ARCTIC visitors dominate the records this week, with up to six Iceland and three glaucous gulls at the Shetland Catch factory in Lerwick, 22 Slavonian grebes at Laxfirth, Tingwall, 26 little auks reported during a seawatch at Sumburgh Head and 65 fieldfares at Quendale.
Iceland and glaucous gulls are scarce passage migrants and winter visitors, both species being recognised at all plumage stages by the white tips of the primary feathers.
Slavonian grebe is also a scarce passage migrant and winter visitor, with an estimated 80 to 100 birds regularly over-wintering in Shetland waters. The highest number is usually recorded in the West Mainland.
It is a small grebe, about the size of a teal, with a flat-topped head and sloping forehead. In winter plumage it is dark above and pale below with a clear-cut black cap.
The populations of Slavonian grebe which breed in Iceland, Northern Norway and Scotland have longer, broader bills than the populations which breed east of Norway and it is these birds which over-winter here. Around 30 to 80 pairs of Slavonian grebe breed in the Scottish Highlands, with breeding first being recorded at Loch Laide, Inverness, in 1909.
Little auks are fairly common passage migrants and winter visitors. This species breeds in the high Arctic and moves south into the North Sea in late autumn. It is estimated that there may be up to a million over-wintering little auks offshore but only a small fraction of this population is recorded in coastal waters. Most are seen in Shetland and Orkney, often after storms.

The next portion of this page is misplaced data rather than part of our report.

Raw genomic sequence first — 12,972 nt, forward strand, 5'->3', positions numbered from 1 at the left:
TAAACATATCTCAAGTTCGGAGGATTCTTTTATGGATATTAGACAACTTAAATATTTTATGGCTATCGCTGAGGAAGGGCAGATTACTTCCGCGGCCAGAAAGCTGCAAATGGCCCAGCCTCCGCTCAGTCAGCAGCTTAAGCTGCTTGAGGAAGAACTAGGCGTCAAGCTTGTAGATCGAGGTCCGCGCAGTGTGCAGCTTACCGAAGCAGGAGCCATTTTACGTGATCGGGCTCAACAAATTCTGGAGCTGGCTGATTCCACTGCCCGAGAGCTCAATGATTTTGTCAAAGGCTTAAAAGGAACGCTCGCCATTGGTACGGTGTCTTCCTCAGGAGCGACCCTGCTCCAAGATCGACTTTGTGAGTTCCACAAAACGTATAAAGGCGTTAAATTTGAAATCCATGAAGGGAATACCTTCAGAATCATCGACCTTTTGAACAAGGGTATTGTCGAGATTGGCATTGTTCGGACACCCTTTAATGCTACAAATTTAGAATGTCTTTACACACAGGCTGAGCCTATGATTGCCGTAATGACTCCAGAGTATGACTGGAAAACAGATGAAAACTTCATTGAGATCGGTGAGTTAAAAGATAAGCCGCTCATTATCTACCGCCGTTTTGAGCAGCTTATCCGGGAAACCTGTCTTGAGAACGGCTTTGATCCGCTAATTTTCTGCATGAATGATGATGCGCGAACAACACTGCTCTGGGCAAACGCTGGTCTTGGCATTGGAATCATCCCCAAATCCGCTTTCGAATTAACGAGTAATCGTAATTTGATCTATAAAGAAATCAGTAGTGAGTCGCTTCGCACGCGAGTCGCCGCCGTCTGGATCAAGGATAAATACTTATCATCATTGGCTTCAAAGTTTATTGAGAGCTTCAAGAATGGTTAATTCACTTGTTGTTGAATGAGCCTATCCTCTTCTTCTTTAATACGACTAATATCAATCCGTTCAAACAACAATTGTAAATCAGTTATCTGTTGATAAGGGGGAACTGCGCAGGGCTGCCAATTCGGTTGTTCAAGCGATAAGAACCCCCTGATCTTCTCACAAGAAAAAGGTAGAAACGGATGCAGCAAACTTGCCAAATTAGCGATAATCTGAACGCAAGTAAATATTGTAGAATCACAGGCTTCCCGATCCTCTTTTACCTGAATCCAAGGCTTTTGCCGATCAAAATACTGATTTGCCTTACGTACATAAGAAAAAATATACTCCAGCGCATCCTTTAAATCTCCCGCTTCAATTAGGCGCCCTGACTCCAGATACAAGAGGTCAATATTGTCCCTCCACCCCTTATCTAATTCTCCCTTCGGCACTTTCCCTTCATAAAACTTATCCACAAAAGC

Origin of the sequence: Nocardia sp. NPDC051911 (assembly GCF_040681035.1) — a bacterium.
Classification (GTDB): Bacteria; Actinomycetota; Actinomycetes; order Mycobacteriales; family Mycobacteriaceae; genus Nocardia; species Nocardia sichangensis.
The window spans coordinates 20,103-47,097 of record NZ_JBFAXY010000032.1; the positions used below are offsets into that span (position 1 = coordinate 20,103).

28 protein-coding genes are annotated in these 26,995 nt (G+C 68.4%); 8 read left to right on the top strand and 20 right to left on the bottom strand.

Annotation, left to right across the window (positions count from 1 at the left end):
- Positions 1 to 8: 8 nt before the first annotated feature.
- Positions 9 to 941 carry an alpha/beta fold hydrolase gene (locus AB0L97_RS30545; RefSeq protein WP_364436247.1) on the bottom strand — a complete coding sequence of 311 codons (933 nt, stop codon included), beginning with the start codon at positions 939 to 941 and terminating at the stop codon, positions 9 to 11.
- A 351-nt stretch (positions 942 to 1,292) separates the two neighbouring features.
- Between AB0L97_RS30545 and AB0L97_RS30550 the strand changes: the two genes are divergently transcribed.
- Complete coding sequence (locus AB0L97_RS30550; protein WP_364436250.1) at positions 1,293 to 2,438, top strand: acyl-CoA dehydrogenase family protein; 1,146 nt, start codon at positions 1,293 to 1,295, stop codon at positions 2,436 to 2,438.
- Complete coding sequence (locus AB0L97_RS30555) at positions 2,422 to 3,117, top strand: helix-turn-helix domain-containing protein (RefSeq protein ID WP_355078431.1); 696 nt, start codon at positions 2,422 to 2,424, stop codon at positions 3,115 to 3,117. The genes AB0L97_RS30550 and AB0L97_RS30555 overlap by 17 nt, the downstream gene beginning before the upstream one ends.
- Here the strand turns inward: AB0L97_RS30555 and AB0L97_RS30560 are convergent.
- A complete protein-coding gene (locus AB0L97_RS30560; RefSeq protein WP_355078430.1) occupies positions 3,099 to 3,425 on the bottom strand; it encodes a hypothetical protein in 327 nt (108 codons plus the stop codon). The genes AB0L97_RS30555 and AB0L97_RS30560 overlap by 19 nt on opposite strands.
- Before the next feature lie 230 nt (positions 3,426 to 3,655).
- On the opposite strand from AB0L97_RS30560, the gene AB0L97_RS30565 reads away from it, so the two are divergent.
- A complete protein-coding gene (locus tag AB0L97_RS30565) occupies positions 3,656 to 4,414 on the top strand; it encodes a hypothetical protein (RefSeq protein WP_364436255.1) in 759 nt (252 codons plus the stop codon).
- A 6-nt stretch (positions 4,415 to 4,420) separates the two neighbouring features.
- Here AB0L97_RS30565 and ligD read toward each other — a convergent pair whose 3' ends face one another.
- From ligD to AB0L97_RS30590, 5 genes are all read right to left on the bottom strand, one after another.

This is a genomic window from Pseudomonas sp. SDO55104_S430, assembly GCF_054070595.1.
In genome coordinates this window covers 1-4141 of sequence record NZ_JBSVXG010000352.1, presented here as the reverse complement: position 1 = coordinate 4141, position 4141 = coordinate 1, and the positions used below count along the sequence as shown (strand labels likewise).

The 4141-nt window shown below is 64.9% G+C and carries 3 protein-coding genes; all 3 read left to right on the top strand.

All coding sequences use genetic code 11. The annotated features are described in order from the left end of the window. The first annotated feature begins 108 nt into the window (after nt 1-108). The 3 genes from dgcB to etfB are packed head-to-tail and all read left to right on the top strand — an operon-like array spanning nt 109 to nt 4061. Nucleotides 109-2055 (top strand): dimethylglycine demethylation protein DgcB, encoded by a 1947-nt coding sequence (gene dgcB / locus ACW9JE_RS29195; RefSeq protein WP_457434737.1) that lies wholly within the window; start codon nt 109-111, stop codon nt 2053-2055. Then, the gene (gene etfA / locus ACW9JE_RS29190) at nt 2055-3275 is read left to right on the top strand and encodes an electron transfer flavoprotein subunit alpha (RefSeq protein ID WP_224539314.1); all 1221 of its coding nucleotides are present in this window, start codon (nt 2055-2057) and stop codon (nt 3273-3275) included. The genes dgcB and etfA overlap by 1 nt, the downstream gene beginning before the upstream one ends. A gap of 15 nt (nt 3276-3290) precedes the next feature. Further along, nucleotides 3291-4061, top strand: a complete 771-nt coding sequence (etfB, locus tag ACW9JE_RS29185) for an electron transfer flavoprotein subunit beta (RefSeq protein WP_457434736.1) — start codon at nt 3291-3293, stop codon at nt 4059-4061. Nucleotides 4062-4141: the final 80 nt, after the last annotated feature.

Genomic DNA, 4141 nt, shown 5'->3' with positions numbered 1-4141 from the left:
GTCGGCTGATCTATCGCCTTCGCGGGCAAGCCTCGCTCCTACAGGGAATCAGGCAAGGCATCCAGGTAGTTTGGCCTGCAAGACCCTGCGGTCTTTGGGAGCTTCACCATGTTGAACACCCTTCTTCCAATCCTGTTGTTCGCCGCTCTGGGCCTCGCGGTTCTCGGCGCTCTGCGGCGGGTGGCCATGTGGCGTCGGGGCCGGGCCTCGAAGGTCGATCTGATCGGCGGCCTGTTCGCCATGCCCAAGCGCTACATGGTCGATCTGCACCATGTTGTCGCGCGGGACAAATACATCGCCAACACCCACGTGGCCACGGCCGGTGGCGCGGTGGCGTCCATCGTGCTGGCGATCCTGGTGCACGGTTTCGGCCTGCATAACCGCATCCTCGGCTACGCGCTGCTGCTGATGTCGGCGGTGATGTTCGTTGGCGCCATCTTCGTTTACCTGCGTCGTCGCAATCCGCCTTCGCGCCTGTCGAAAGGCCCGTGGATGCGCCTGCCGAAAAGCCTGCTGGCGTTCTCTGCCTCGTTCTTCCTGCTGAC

In Shetland, peak numbers are usually recorded offshore in November but movements can continue into December and even January. In late December 2002, over 700 were recorded flying past Sumburgh Head in two and half hours. However, numbers vary greatly between winters. It is known that little auks have been visiting Scottish coastal waters for thousands of years as their remains have been found at archaeological sites.
A few small migrants linger on in sheltered gardens, with a waxwing, a couple of siskins and a dunnock in Lerwick, and the coal tit still at Sandgarth, Voe. There are usually a number of over-wintering robins at this time of year, such as the one which visits our garden.
As the shortest day of the year approaches, bird observations become confined to the weekend, as many commuters are leaving and returning home before sunrise and after sunset. However, an occasional bonus is a rosy, luminous winter sunrise, particularly beautiful when reflected in the sea or a loch.